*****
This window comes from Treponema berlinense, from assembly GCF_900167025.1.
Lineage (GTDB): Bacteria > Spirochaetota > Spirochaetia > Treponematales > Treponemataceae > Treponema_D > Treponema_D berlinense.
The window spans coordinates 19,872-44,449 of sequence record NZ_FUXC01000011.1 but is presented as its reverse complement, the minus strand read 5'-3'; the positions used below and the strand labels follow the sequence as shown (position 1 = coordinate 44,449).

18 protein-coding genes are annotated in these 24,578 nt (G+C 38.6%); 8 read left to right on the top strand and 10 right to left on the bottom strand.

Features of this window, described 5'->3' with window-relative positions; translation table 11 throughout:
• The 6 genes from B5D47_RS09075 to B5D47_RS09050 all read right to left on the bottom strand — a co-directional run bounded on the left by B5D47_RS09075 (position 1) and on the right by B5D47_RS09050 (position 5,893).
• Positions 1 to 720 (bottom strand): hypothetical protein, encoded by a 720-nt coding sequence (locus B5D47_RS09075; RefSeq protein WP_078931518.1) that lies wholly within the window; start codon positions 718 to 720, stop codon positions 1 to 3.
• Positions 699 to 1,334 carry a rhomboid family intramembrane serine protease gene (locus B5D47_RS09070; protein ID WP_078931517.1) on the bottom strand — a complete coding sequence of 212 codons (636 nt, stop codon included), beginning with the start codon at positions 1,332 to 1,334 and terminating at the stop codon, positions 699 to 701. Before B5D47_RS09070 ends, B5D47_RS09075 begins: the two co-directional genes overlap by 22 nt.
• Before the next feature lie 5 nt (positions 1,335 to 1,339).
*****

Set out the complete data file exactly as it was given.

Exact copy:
This window comes from Treponema berlinense, from assembly GCF_900167025.1.
Lineage (GTDB): Bacteria > Spirochaetota > Spirochaetia > Treponematales > Treponemataceae > Treponema_D > Treponema_D berlinense.
The window spans coordinates 19,872-44,449 of sequence record NZ_FUXC01000011.1 but is presented as its reverse complement, the minus strand read 5'-3'; the positions used below and the strand labels follow the sequence as shown (position 1 = coordinate 44,449).

18 protein-coding genes are annotated in these 24,578 nt (G+C 38.6%); 8 read left to right on the top strand and 10 right to left on the bottom strand.

Features of this window, described 5'->3' with window-relative positions; translation table 11 throughout:
• The 6 genes from B5D47_RS09075 to B5D47_RS09050 all read right to left on the bottom strand — a co-directional run bounded on the left by B5D47_RS09075 (position 1) and on the right by B5D47_RS09050 (position 5,893).
• Positions 1 to 720 (bottom strand): hypothetical protein, encoded by a 720-nt coding sequence (locus B5D47_RS09075; RefSeq protein WP_078931518.1) that lies wholly within the window; start codon positions 718 to 720, stop codon positions 1 to 3.
• Positions 699 to 1,334 carry a rhomboid family intramembrane serine protease gene (locus B5D47_RS09070; protein ID WP_078931517.1) on the bottom strand — a complete coding sequence of 212 codons (636 nt, stop codon included), beginning with the start codon at positions 1,332 to 1,334 and terminating at the stop codon, positions 699 to 701. Before B5D47_RS09070 ends, B5D47_RS09075 begins: the two co-directional genes overlap by 22 nt.
• Before the next feature lie 5 nt (positions 1,335 to 1,339).